Why We Fight
Every year, even this one with the Irish football program in a very fragile state and (for the second straight season) the weaker record between the two teams, we get treated to another round of peanut gallery comments on why Notre Dame bothers playing the service academies. Specifically why the Irish bother with Navy, a team they've beaten 43 out of 44 times and are 70-10-1 against all-time. We hear the chuckles about how ND must be angling for the Commander-in-Chief's Trophy. But specifically when it comes to Navy, there's a deeper and much more significant reason why the series continues to this day. Here's an excerpt from one of the more compelling write-ups on that topic, which appeared in USA Today just before the 2004 game:
The man in the office overlooking the golden dome understands the renewal at Giants Stadium involves far more than the streaks of annual meetings. It is about blue and gold from sideline to sideline and essential, mutual support during periods of vulnerability, influences that have directed thousands of young lives, including his.Of course, in the following years since this article appeared some interesting new chapters have been written in the rivalry, especially for those on the Navy side in 2007. But the next time somebody wants to put down this series as another lame attempt by Notre Dame to schedule an easy win, you might want to suggest this history lesson.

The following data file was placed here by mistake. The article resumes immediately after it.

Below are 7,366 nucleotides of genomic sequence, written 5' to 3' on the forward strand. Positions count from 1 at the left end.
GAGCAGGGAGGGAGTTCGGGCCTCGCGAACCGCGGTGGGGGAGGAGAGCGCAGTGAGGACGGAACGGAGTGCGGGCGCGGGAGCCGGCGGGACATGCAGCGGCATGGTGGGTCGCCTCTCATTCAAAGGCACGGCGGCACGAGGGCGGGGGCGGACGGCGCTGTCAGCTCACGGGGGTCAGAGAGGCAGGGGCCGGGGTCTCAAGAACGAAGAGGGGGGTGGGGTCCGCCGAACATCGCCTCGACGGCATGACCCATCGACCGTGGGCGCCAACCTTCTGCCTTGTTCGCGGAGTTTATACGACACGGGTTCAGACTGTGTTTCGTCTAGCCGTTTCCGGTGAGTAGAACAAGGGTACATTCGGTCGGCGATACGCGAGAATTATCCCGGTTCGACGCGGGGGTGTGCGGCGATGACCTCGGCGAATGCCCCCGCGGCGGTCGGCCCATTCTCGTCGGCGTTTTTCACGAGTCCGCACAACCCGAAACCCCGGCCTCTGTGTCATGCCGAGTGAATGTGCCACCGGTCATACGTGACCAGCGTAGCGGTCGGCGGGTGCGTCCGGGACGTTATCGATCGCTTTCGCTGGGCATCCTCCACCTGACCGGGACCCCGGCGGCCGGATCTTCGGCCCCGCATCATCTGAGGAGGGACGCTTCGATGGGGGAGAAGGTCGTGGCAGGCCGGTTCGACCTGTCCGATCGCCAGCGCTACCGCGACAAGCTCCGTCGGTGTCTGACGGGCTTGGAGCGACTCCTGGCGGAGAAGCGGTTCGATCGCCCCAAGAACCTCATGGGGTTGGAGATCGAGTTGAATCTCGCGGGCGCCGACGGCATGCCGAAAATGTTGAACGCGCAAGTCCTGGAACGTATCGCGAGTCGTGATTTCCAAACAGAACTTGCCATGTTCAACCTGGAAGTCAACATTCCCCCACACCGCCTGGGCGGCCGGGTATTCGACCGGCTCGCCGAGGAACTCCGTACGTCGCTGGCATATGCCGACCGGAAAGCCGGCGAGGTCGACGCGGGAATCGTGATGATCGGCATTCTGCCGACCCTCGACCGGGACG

The Rev. Theodore Hesburgh, president of Notre Dame for 35 years before his retirement in 1987 and a leader in American higher education for longer than that, defined the place Navy holds in the history of his school.
"All I can say is without the Navy during the war, this institution would have gotten down to a few hundred students," Hesburgh said during a conversation on campus this fall. "Instead of that, we were almost twice our normal size during the war, and we were able to contribute something to the Navy."
During World War II, as Notre Dame's enrollment dropped to Depression-era size, the Navy's decision to establish a Navy College Training Program on the South Bend campus in July 1943 provided much-needed economic relief and a surge of energy.
During the Vietnam era, as college administrations elsewhere restricted or abolished ROTC programs, Hesburgh's insistence preserved the Navy presence on campus.
"We said they're going to stay on campus," Hesburgh recalled. "This is their home, too. They're here, and they're welcome and they're going to stay here.
"If there's any relationship that we have in athletics that has really held up over the years, it's the Navy," he said. "People said, 'Well, Navy has a terrible team,' and I said, 'I hate to be winning all the time, but there were days when they won back in the glory days.' It has always been cordial."